WASHINGTON, June 22, 2013 ― A common life insurance myth is that life insurance policies are signed in blood, then etched in stone. That isn’t the case.
It’s actually fairly common for people to cancel their policies for one reason or another. Here are some of the most common reasons for doing so.
Kids are out of the nest
The time has finally come. No matter how long it takes for your youngest to depart and strike off on their own, it can be difficult to come home to an empty nest. But of course, there are plenty of upsides to go along with your children being independent, one of which being that you can consider cancelling your life insurance policy.
Why do you buy term life insurance in the first place? It’s not like health or disability insurance that will directly benefit you should you become hurt or disabled and need to protect your income or medical expenses. Rather, life insurance is designed to offer a financial cushion for your family should you pass away while they still depend on you.
For some people this could be in as little as 20 years, but for most families these days the cord isn’t cut completely well into your children’s adult life. Even after your children are financially independent, it may still be a good idea to hold on to your policy for a type of “grief insurance,” even if the financial need for the policy is gone.
If you bought the policy when you were younger and with limited funds, the time may come when you’ve amassed enough capital through savings and investments that paying for a life insurance policy stops being a good ROI. This could happen anytime in your life - the trick is knowing how much you’ll be able to leave your family should you pass away without life insurance benefits helping to cushion the blow.
Clear of outstanding loans
This is related to financial independence, but might be a bigger focus for those in their 20’s and 30’s who have amassed credit card debt, student loans, mortgages or other forms of debt. It’s becoming more common for people in debt to take out life insurance policies in order to protect their parents or spouses from outstanding debt that would be passed on to them should the debtor die. Once the outstanding debts are paid off, the need for the policy disappears. Of course, by that time their own children might be on the way and a life insurance policy might be needed for a more traditional reason.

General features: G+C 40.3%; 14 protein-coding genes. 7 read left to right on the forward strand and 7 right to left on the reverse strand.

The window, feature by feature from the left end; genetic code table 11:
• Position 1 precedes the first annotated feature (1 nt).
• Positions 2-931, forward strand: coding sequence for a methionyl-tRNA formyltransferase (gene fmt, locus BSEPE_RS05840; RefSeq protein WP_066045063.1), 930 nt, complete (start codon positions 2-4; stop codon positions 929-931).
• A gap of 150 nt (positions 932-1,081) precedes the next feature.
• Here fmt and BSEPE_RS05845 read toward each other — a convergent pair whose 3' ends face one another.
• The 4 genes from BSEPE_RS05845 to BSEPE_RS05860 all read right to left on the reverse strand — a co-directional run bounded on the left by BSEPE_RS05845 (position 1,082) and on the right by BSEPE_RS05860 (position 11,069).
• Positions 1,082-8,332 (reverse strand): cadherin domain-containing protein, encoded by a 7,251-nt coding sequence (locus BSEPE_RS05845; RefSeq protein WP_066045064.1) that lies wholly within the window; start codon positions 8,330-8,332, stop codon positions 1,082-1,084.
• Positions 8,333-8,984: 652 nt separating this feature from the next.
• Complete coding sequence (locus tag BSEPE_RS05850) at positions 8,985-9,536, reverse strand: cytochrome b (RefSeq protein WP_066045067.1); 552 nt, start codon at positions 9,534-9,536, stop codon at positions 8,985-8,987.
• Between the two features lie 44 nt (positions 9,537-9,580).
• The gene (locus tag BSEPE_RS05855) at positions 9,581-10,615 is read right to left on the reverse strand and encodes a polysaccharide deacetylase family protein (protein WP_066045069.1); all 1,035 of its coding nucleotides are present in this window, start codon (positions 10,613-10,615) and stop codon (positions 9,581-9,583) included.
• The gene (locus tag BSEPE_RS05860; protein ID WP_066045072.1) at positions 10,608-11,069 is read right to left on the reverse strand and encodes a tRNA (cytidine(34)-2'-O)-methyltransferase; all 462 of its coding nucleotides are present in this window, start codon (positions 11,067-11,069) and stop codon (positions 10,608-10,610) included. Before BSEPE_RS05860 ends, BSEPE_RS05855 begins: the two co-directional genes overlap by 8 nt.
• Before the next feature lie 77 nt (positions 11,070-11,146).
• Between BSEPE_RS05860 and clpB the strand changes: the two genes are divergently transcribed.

You need cash ― NOW
No, this isn’t a reference to those J.G. Wentworth commercials. Your finances can quickly go south, and you can find yourself in dire need to cut costs and get some cash in your pocket immediately. While life insurance should rarely be used as an investment or savings option, if you have had a whole life policy for 10 or 20 years, you may have a significant buildup of cash which you can borrow on a tax free basis, or simply take out the cash. Just remember that there may be tax consequences to a full surrender of the policy’s cash value.
While life insurance policies only work if you do in fact have them active, there are plenty of reasons why you might choose to cancel. In the end it boils down to comfort. If you can still afford the policy and it provides you with a sense of security (even if you don’t need the financial benefits from the policy in full) it could still be a good idea to keep it, or at least negotiate for lower premiums and less benefits.
Liran Hirschkorn is an independent agent representing the best life insurance companies through his company, ChooseTerm. He also specializes in high risk life insurance; helping previously declined applicants get coverage. He started the column, Rest Insured, because he is trying to make life insurance a more accessible topic to everyday Americans.
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